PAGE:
On admission, she presented as a GCS 3, was intubated, and stabilized hemodynamically in preparation for emergent catheter cerebral angiography, which revealed 2 discrete geographically located aneurysms – 1) Anterior Communicating and 2) Right ICA Supra-Clinoid Segment. (Figure 2.)
The Pattern of Hemorrhage was diffuse and generalized. On more careful analysis, however, there appeared to be focal hemorrhagic clot within the anterior inter-hemispheric fissure which raised greater suspicion for the Anterior Communicating Aneurysm as the source of hemorrhage. Although Acom Aneurysm was smaller, it’s irregular shape and eccentric “nipple” suggested potential rupture point. (Figure 3.)
After careful measurements of the parent vessels, aneurysm sac, and aneurysm neck, we decided to proceed with Primary Coil Embolization of the Acom Aneurysm first, followed by the Right ICA Aneurysm next. Despite greater suspicion in the Acom region, a significant level of uncertainty remained, and we felt it was better to secure both aneurysms if capable of being performed safely. (Figure 4.)
After both aneurysms was secured, she spent 14 days in the Neurointensive Care Unit where she was monitored and treated for hydrocephalous and vasospasm. As a high-grade subarachnoid hemorrhage (WFNS Grade 4) patient, she underwent extensive critical care to manage cardiac, respiratory, DVT, seizure, and ID prophylaxis and treatment. During that period, she regained levels of consciousness, alertness, and neurologic function. Upon hospital discharge, she had regained all neurological functions, however remained globally weak and deconditioned. After 1 week in Acute Rehabilitation, receiving extensive physical and occupational therapy, she was able to return home, where she was independent and returning to all her activities of daily living at 1 month following her rupture event, mRS of 0.
The sudden onset of Coma can be from many causes, of which brain hemorrhage or stroke remain at the top of any list. That our patient was undergoing physical therapy for a shoulder surgery was unlikely to be directly related to our patient’s aneurysm rupture. Although intense physical exertion has been suggested as a risk, as have several other “Trigger” factors including coffee, cola, anger, startling, straining, nose-blowing, and sex.1 This study was a well-executed Case Cross-Over Study of 250 patients in the Netherlands, however, is limited by Recall and Selection Bias. Specific recommendations for known unruptured aneurysm patients remain inconclusive and controversial.
The natural history of untreated ruptured brain aneurysms is very poor, with the classically quoted Finnish Study from the 1960’s of untreated ruptured intracranial aneurysms (RIAs) of 116 hospitalized patients reporting a 1-year mortality of 63%.2 A more recent Study from Helsinki University Hospital reviewed their Aneurysm Registry of 6850 patients between 1968 and 2007, of which 510 patients were classified as untreated and stratified into generational epochs. “During a lifelong follow-up of 510 untreated SAH patients, the 1-year mortality rate was 65%, 5-year mortality 69%, and 10-year mortality 76%. Hospital-admitted poor-grade patients with untreated RIAs had 1-year mortality rates of ≈90%. The 1-year mortality rate was 75% for good-grade patients admitted within a week. In theory, today’s patients, who are admitted within a week after SAH and who are not in poor condition on admission, have an ≈25% possibility to survive a year if treated conservatively.”3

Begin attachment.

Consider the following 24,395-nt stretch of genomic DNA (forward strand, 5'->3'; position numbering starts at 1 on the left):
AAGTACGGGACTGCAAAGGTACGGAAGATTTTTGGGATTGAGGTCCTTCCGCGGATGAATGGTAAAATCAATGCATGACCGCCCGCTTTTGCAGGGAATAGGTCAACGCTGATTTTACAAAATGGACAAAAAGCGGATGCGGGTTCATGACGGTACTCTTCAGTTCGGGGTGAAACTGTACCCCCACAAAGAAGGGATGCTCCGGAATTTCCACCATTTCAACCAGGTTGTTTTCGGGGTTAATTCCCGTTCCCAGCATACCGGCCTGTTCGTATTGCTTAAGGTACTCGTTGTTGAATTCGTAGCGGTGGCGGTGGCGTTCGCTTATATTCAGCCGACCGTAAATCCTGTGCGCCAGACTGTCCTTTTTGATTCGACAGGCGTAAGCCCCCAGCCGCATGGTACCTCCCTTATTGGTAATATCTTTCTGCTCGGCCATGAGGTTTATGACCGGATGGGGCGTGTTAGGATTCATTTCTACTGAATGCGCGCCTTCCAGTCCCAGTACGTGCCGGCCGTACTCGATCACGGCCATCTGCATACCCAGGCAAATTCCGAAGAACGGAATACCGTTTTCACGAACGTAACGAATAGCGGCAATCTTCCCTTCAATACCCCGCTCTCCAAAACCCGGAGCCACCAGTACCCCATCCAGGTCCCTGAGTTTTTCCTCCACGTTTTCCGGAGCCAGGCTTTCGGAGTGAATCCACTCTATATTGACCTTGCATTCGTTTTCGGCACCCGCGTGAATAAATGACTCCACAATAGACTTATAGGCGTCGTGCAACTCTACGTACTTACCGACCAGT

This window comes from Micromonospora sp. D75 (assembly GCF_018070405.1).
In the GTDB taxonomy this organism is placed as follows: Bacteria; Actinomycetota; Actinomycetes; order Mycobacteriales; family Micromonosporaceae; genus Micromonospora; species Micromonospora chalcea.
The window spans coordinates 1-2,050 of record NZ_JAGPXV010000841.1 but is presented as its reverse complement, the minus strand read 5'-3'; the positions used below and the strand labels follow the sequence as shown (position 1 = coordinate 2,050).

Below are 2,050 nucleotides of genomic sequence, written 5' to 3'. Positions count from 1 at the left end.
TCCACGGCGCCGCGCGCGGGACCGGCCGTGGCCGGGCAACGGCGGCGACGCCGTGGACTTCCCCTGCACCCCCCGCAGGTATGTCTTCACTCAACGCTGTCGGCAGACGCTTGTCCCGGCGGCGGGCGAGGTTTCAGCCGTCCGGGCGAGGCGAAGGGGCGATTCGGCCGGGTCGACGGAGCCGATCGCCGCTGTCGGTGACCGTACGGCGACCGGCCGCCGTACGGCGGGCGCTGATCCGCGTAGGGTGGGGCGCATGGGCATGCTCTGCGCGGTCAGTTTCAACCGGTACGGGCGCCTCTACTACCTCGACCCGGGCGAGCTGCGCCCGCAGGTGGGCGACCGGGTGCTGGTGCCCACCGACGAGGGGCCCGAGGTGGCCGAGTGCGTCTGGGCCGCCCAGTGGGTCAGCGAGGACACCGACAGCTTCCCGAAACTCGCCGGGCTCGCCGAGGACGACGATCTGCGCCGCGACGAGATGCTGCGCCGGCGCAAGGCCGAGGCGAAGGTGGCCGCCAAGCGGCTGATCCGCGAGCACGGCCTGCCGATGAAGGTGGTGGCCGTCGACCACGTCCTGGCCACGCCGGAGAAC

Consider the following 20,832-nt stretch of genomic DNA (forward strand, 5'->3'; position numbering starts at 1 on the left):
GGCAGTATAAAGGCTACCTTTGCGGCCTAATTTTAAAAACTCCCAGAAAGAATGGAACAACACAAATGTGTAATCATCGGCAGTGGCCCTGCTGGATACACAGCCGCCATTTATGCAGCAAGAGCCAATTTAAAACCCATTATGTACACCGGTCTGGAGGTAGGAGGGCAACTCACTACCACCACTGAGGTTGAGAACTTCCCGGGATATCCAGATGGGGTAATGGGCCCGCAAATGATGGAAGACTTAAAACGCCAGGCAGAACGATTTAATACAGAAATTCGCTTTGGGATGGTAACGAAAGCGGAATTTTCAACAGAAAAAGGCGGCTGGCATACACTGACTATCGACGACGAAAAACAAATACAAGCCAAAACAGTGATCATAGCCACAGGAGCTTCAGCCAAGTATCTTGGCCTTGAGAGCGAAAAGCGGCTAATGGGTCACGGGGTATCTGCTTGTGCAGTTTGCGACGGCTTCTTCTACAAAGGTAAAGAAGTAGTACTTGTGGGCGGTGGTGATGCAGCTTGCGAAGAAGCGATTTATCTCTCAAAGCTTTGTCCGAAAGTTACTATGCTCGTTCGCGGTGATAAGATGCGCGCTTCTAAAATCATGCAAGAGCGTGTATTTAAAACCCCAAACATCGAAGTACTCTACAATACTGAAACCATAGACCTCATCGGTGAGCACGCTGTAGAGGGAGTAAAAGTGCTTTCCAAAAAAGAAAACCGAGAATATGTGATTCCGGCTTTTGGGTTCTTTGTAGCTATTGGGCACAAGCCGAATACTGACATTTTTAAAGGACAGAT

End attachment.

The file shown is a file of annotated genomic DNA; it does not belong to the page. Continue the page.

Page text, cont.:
Early treatment of RIAs is highly recommended to prevent acute catastrophic rebleeding events. Landmark studies, specifically the prospectively randomized trial of 2143 patients, the International Subarachnoid Aneurysm Trial (ISAT), has demonstrated the short and long-term success of Endovascular Coiling in improving mortality rates and reducing the risks of rebleeding from the treated aneurysm. At 5 years, 11% (112 of 1046) of the patients in the endovascular group and 14% (144 of 1041) of the patients in the neurosurgical group had died (log-rank p=0.03), but the proportion of survivors at 5 years who were independent did not differ between the two groups: endovascular 83% (626 of 755) and neurosurgical 82% (584 of 713).4
Endovascular coiling has gained acceptance as a primary approach to most ruptured brain aneurysms, however, a multi-disciplinary approach including surgical clipping, vasospasm prevention/therapy, hydrocephalous management, and advanced neurocritical care remain essential tools in the armamentarium of experienced neurovascular teams caring for these critically ill patients.
A 53-year-old woman was in rehab therapy after a recent orthopedic surgery on her shoulder, when she suddenly lost consciousness while working with her physical therapist. She regained complete consciousness within a few minutes, however, she fell into a coma in the ambulance on the way to the hospital.